Once we have the plot, we divide up the material and start writing. We try not to get too far ahead of each other. We don’t want one author to come up with a brilliant idea to change the story in chapter five and the other author is already finishing chapter 22. That would require a lot of rewriting.

So communication is key. We are always talking and discussing ideas for any slight change to the plot in order to understand how that change will cascade throughout the entire book, for good or bad.

As chapters are written, we pass them back and forth for editing and rewriting many times. The goal is to create an authorial voice that is unique. Some collaborators highlight the differences in the collaborators’ voices, but that’s not our style. We don’t want readers to know who wrote what. We want a single consistent voice that represents “Clay and Susan Griffith.”

Conflicts do come up while writing. Depending on the project, they can come up a lot, or a little. Actually, our Flash and Arrow novels probably had fewer conflicts than any other set of books we’ve ever written. That had to do with the fact that we weren’t creating and defining new characters, we were just interpreting existing characters for our own purposes. But when conflicts arise, the only way to solve them is to talk. And talk more. And talk even more. Sometimes we even talk with raised voices because we’re both very passionate about what we do. The moment one of us says, “I don’t care. Do what you want,” that’s the end of creative collaboration.

Theoretically, with every project, one of us is the lead. Usually it’s whoever made the contact that got the job or whoever came up with the original concept for the story. If there ever comes a disagreement we simply can’t settle, we could invoke the “nuclear option” and the lead will lay down the law. End of argument. That has never occurred and hopefully will never occur. Once you invoke the nuclear option, there’s no going back. It’s no longer a true collaboration; it’s a boss and employee. And we don’t want to work that way.

SN: What’s next for you, superhero, vampire, steampunk, together, or separately? If the opportunity presented itself, would you be interested in penning more Flash and Arrow novels? How about books based on other CW shows like Supergirl, DC’s Legends of Tomorrow, iZombie, or Black Lightning?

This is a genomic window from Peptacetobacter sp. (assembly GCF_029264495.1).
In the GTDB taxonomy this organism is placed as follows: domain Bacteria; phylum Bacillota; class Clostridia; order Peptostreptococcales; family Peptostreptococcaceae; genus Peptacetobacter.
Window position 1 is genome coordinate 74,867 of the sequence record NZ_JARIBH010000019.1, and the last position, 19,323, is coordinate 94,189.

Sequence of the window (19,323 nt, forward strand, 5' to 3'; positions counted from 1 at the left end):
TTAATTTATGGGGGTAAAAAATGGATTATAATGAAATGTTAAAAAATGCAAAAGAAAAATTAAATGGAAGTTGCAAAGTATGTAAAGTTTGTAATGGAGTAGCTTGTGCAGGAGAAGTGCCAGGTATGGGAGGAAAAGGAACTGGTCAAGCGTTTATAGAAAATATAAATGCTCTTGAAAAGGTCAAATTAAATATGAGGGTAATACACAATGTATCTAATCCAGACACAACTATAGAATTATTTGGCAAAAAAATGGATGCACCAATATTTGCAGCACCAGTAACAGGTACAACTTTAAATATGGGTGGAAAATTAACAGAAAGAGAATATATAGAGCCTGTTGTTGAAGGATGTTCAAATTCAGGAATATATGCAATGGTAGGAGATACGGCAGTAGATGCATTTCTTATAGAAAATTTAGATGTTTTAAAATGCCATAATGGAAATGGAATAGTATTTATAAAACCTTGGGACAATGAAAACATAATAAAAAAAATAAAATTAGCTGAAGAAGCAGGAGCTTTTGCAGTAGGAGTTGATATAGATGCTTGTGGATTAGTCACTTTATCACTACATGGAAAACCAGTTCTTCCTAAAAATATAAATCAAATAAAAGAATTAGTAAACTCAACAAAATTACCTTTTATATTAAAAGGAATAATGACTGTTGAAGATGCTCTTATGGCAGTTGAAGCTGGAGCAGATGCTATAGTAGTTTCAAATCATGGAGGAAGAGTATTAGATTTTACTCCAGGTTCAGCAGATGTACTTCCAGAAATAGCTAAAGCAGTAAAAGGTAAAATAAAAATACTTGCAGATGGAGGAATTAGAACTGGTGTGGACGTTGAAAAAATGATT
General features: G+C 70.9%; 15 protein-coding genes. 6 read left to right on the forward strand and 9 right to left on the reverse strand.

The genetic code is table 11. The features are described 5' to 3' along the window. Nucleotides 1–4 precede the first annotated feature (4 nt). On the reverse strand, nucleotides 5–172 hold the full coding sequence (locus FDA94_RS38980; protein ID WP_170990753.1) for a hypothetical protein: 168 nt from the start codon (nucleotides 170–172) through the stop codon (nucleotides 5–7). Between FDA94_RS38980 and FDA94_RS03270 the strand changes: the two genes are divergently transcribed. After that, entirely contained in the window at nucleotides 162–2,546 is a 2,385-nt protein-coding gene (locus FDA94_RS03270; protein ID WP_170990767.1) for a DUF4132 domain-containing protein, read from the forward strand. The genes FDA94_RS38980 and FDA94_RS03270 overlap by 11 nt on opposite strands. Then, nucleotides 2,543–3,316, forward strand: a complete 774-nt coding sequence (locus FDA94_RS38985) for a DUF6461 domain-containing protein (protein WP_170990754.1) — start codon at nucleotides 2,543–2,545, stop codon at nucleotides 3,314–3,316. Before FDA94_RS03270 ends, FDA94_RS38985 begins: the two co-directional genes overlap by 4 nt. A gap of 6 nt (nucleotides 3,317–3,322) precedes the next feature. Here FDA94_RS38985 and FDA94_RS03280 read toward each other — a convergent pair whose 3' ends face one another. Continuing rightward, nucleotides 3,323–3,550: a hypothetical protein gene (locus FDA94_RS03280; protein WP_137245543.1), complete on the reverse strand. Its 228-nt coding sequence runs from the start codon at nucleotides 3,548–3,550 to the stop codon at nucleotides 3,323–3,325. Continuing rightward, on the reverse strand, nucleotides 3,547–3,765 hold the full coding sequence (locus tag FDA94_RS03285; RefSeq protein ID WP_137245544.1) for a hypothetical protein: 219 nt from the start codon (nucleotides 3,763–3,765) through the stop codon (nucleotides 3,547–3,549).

CG/SG: We are thinking about several projects for the near future, but we don’t have contracts for anything specific yet. Likely it will be in the historical fantasy realm, which is the genre we worked in with Vampire Empire and Crown & Key. We would like to write some more traditional epic fantasy or sword & sorcery too at some point; we’re big fans of those genres.

Naturally, we would love to write more Flash or Arrow (or other DC properties) in the future. We had a blast on the two we just did. Tie-in work is fun on the right property. It’s great to have the chance to contribute in a small way to the mythology of these characters that you’ve enjoyed on TV and in the comics before that. But also, there are so many hours in the day and we don’t want to neglect our own ideas and characters.

Posted in Interviews, Marvel/DC, Movies/TV, Published in 2017 | Tagged , , , , ,

Caught In a Bad Arrowmance

ArrowVipersA Generation of Vipers is a novel that reminds us of all the things we miss about the Arrow TV show, including substantive involvement from Thea Queen (the Red Arrow), Felicity Smoak (Overwatch), Malcolm Merlyn (the Dark Archer), Lyla Michaels (spymaster and director of A.R.G.U.S.), and John Diggle (ex-Army Ranger).

At some point the show stumbled and never recovered its momentum. We may be in the minority, but we’re not interested in Bratva mobsters or the new Green Arrow crew (including Wild Dog, Ragman, and Mister Terrific). In our opinion, the series worked best with the Queen/Smoak/Diggle trinity at the center of every episode.

More than anything we miss the old Felicity Smoak, the quip-y white hat who allowed Oliver Queen to share her bed. Thankfully (for us), authors Clay and Susan Griffith have set their novel in a timeline when Oliver and Felicity are still romantically involved.

There’s a moment in Chapter Six in particular that made us crush hard for the old days. During a quiet postcoital moment, Felicity uses early morning sunlight to explore her lover’s naked body.

“Her fingers trailed across his skin and her smile faltered for just a moment. She didn’t say anything but Oliver knew what was going through her mind. So many scars, crisscrossed over his flesh. Knives. Guns. Acid. Whips. Arrows. Shark bite even.

“She leaned over and kissed the newest one, still aching but healing. Her lips barely touched it but his muscles reacted even so. He drew in a sharp breath, though it was hardly from pain.”